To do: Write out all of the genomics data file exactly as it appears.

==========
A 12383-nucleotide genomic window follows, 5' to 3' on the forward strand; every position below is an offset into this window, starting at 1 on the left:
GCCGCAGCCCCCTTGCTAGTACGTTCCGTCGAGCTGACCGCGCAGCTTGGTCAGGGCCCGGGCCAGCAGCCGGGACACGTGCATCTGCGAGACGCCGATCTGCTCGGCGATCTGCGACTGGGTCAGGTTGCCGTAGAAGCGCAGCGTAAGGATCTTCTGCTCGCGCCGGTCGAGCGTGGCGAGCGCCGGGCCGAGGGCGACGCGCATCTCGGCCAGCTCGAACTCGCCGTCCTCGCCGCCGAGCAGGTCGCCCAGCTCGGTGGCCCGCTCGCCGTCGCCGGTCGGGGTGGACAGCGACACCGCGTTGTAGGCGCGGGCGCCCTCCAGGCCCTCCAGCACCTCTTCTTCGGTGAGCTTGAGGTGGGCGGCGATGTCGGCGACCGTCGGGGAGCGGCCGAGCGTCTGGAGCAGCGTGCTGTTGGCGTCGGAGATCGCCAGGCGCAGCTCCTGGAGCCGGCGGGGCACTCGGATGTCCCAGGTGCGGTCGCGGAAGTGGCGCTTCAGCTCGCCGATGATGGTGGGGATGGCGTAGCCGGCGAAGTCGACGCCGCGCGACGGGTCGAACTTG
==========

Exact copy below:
A 12383-nucleotide genomic window follows, 5' to 3' on the forward strand; every position below is an offset into this window, starting at 1 on the left:
GCCGCAGCCCCCTTGCTAGTACGTTCCGTCGAGCTGACCGCGCAGCTTGGTCAGGGCCCGGGCCAGCAGCCGGGACACGTGCATCTGCGAGACGCCGATCTGCTCGGCGATCTGCGACTGGGTCAGGTTGCCGTAGAAGCGCAGCGTAAGGATCTTCTGCTCGCGCCGGTCGAGCGTGGCGAGCGCCGGGCCGAGGGCGACGCGCATCTCGGCCAGCTCGAACTCGCCGTCCTCGCCGCCGAGCAGGTCGCCCAGCTCGGTGGCCCGCTCGCCGTCGCCGGTCGGGGTGGACAGCGACACCGCGTTGTAGGCGCGGGCGCCCTCCAGGCCCTCCAGCACCTCTTCTTCGGTGAGCTTGAGGTGGGCGGCGATGTCGGCGACCGTCGGGGAGCGGCCGAGCGTCTGGAGCAGCGTGCTGTTGGCGTCGGAGATCGCCAGGCGCAGCTCCTGGAGCCGGCGGGGCACTCGGATGTCCCAGGTGCGGTCGCGGAAGTGGCGCTTCAGCTCGCCGATGATGGTGGGGATGGCGTAGCCGGCGAAGTCGACGCCGCGCGACGGGTCGAACTTG